Robert H. Helmick

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Revised 12/2/10

Robert Hanna Helmick was born on March 5, 1937 in Des Moines, Iowa. He lived in Des Moines for the majority of his life, including the time he was attending Drake University. In 1957, he received his bachelor's degree in math and music. Then in 1960, he graduated from the Drake Law School. All of his life, Robert played water polo, including a stint when he managed the United States Olympic water polo team. During his time at Drake, Helmick was a member of Phi Beta Kappa, graduated from law school as the valedictorian, and was the editor of the law review.

photo of Helmick speaking about the Helmick Commons Project provided by


During his childhood, Helmick actually lived directly on the Drake University campus. His house during his early childhood years, stood approximately where Meredith Hall is now located. Robert's father, Paul S. Helmick, was the former head of the Drake physics department, and was a part of the Drake faculty from 1923 to 1964. Helmick's mother, Dorothy H. Helmick taught mathematics at Drake from 1954 to 1960. All together, the Helmick family has received 14 Drake degrees [1].


During 1972, Helmick received his first Olympic experience by managing the United States water polo team. In 1978, he became president of the Amateur Athletic Union, and served until 1980. From 1984 to 1988, Helmick was the president of FINA] or the International Swimming Federation, and even though he had so much going on in his life at the time, when nominated in 1981, he became president of the [ United States Olympic Committee], and served until 1991 [2].

International Olympic Committee logo provided by


At the 1988 Winter Games in Calgary, Robert introduced George Steinbrenner, the former owner of the New York Yankees, as the head of a new Olympics overview committee. The media called this a "knee-jerk" reaction to the United States horrible performance.

Drama once again struck in 1991, when Helmick was accused of using his position of the Olympic committee to influence anyone in the Olympic movement on behalf of his private clients. Eventually, Helmick acknowledged the fact the errors of his judgement, but still denied that he had done anything wrong. Finally, in September of 1991, Helmick resigned from the IOC. In his letter of resignation, Helmick writes,

"I want to strongly reassert my belief that I have done nothing ever of harm to the Olympic movement and I appreciate the support of so many of my colleagues here. I regret the situation that has arisen as a result of how my actions have been interpreted by others."

Although his time with the Olympic committee had a bitter sweet ending, Helmick helped the world increase the resources that were available to the amateur athletes, and by doing this helped the United States become a more fierce competitor at the Olympic games.


Growing up on the Drake campus is what started the vision for the Helmick Commons, said Helmick. In an interview by the Times~Delphic, Helmick says that,

"My dream was to not compromise for the students, it should be a place where students feel comfortable. It is a tremendous privilege to have to opportunity to fulfill a vision and for the university to go with the vision that was really created in my boyhood."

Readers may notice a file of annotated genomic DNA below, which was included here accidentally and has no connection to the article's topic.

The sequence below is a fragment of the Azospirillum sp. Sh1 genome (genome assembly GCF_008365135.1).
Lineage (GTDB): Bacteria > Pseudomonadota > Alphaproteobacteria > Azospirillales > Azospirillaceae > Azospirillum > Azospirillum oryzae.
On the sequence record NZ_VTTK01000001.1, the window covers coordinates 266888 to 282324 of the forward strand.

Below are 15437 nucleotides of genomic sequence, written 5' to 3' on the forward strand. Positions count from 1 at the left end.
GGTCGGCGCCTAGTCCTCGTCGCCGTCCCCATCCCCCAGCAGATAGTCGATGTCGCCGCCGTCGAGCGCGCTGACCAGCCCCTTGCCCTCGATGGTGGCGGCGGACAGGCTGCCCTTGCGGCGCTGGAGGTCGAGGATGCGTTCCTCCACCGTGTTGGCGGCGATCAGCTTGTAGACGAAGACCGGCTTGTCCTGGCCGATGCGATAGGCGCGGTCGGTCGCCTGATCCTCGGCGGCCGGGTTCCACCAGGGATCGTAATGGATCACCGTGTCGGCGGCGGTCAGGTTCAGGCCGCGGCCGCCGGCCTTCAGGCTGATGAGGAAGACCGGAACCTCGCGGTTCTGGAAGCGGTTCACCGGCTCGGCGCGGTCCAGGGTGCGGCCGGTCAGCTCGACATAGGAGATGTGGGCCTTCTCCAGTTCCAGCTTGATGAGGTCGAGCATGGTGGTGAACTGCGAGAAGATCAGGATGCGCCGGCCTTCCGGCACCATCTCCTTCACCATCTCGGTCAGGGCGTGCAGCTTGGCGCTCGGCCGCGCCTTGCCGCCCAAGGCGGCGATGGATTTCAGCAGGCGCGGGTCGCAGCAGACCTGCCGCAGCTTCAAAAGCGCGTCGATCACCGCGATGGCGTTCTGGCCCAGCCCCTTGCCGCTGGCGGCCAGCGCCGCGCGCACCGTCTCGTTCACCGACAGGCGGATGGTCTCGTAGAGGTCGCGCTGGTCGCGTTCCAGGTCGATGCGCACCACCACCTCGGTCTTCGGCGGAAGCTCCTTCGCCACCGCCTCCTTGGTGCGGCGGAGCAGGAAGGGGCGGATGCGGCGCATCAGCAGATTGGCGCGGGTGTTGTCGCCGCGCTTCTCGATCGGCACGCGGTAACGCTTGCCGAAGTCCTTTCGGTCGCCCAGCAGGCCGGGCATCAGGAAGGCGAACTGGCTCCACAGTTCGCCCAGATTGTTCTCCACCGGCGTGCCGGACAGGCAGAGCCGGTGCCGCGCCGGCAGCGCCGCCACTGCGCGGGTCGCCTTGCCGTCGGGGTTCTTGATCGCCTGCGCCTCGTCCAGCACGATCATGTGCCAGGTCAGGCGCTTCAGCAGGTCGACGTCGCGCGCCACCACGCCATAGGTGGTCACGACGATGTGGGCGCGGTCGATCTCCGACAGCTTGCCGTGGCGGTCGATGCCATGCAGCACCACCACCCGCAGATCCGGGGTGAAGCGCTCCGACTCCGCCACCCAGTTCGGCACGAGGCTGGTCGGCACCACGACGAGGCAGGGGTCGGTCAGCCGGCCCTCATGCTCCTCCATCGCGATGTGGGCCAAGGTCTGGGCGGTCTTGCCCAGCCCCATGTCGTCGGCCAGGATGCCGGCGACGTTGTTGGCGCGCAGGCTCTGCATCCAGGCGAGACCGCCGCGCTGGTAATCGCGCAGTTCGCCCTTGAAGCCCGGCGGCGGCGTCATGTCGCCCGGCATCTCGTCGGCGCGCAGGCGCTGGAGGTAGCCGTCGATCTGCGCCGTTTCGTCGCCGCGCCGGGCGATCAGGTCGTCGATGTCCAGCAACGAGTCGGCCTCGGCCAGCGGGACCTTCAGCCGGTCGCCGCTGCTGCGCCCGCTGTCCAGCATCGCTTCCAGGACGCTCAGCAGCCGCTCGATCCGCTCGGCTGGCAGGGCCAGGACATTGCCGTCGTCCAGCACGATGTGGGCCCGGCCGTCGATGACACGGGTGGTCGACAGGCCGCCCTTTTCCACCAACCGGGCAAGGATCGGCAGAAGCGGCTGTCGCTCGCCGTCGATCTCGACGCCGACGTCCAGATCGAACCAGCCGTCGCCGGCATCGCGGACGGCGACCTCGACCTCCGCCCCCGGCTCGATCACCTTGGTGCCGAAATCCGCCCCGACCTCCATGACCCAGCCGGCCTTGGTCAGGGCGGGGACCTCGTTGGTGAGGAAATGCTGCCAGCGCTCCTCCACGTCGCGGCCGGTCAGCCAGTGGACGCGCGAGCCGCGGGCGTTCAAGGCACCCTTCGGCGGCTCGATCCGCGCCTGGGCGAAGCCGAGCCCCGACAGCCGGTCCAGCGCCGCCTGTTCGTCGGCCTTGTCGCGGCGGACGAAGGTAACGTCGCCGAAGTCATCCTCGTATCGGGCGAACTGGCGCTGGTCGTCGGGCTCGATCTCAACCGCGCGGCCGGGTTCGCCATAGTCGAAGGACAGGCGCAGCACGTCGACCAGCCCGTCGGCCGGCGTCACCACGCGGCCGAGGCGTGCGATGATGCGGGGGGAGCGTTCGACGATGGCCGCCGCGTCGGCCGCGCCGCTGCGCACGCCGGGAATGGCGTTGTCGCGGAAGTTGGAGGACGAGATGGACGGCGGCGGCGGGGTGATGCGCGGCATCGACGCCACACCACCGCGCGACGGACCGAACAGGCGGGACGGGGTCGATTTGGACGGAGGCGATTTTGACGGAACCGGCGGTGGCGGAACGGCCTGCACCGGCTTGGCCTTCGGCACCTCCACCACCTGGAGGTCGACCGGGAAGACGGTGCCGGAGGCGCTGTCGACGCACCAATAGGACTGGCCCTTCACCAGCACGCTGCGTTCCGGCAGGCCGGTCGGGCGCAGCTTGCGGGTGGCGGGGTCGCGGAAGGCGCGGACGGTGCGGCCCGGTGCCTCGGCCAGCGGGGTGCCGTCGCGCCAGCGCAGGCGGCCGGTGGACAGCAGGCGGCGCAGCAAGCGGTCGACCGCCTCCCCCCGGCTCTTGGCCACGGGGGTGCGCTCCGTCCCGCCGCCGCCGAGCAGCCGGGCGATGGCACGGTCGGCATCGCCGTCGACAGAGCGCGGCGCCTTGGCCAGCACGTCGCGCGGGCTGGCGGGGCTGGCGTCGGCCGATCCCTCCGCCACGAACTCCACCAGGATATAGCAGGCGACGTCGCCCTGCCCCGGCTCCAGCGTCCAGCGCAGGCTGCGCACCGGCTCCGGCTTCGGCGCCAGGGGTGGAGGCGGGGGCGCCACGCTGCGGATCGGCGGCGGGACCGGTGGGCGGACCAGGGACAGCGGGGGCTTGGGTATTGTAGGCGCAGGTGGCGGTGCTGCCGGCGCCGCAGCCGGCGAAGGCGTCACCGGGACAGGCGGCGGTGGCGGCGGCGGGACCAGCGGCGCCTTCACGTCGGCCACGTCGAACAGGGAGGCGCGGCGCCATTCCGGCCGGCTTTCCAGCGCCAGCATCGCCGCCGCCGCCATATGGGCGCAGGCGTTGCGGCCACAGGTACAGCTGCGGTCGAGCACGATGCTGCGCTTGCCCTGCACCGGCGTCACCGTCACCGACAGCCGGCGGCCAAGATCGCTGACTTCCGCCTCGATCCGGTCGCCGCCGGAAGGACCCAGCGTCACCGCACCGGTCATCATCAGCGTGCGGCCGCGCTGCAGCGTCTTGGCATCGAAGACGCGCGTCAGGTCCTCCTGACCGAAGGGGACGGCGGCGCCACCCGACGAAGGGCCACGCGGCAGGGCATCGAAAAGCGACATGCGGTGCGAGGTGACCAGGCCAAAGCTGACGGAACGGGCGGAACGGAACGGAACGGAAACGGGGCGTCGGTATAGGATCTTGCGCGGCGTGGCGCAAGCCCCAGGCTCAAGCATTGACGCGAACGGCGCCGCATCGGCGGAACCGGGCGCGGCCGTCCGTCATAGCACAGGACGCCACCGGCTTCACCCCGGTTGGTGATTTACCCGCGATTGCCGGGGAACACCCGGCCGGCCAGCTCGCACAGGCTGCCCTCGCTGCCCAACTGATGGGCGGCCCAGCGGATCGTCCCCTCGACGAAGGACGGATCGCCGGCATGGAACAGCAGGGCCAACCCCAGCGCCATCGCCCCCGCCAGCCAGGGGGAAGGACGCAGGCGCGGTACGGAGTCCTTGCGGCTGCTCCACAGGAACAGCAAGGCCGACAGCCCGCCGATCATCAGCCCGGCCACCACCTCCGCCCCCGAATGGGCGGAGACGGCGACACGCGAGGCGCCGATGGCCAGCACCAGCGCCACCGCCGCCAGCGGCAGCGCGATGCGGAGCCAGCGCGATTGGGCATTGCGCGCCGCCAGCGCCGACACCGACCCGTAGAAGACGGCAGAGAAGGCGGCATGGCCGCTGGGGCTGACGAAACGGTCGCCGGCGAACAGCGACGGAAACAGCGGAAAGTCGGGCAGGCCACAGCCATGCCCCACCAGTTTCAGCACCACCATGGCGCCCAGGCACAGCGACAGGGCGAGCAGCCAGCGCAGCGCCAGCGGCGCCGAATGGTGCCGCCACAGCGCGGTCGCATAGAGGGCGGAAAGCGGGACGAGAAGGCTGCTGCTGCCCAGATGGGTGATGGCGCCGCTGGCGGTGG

The plans for Helmick Commons were very extravagant and extremely expensive. They included revamping the Olmsted parking lot and planting trees in the parking lot and across campus. A few more renovations include the closing of Olmsted Circle and converting it into a patio. A few kiosks will be added around campus for posting announcements and flyers. The Commons will include improved lighting and a wetland area will be added to Quad creek. The agora in between Herriott Residence Hall and Harvey Ingham was also part of the plans, but were donated by a separate sponsor. In the end, Helmick donated over $500,000 to pay for the landscape and remodeling, and donated another $1.5 million for future upkeep. Helmick said the purpose of thewas to be a meeting place, an invitation to students to get outside, and a place to be proud of [3].

"It's about bringing students together. Your success is not acknowledged by the degrees that are on your wall, but what is in your heart." - Robert Helmick

The Helmick Commons Project did not just happen overnight. It had been 13 years in the making, and finally after countless delays and environmental catastrophes, the Helmick Commons were finished in May of 2002; however, Robert Helmick never got to see it finished [4].

Photo of Helmick Commons in 2010 provided by


Robert H. Helmick suffered a stroke on April 11, 2002, and he never recovered. He died on April 15 at the age of 66 at the Iowa Methodist Medical Center. On April 26, a dedication was held in honor of Robert Helmick at the Helmick Commons [5].

Photo of Robert H. Helmick contributed by


  1. Westphal, David. (March 24, 1985). D.M.'s dashing Helmick runs Olympic unit. The Des Moines Register.
  2. Young, Ann. (March 9, 2001). Donor unveils designs, plans for new Helmick Commons. 3News, 119.
  3. Lacher, Lisa. (March 6, 2001). Drake Announces Plans for Helmick Commons.
  4. Litsky, Frank. (April 16, 2003). Robert H. Helmick, 66, Former U.S.O.C. President. The New York TImes.
  5. Abrahamson, Alan. (April 16, 2003). Robert Helmick, 66, Ex-President of U.S. Olympic Committee. Los Angeles Times.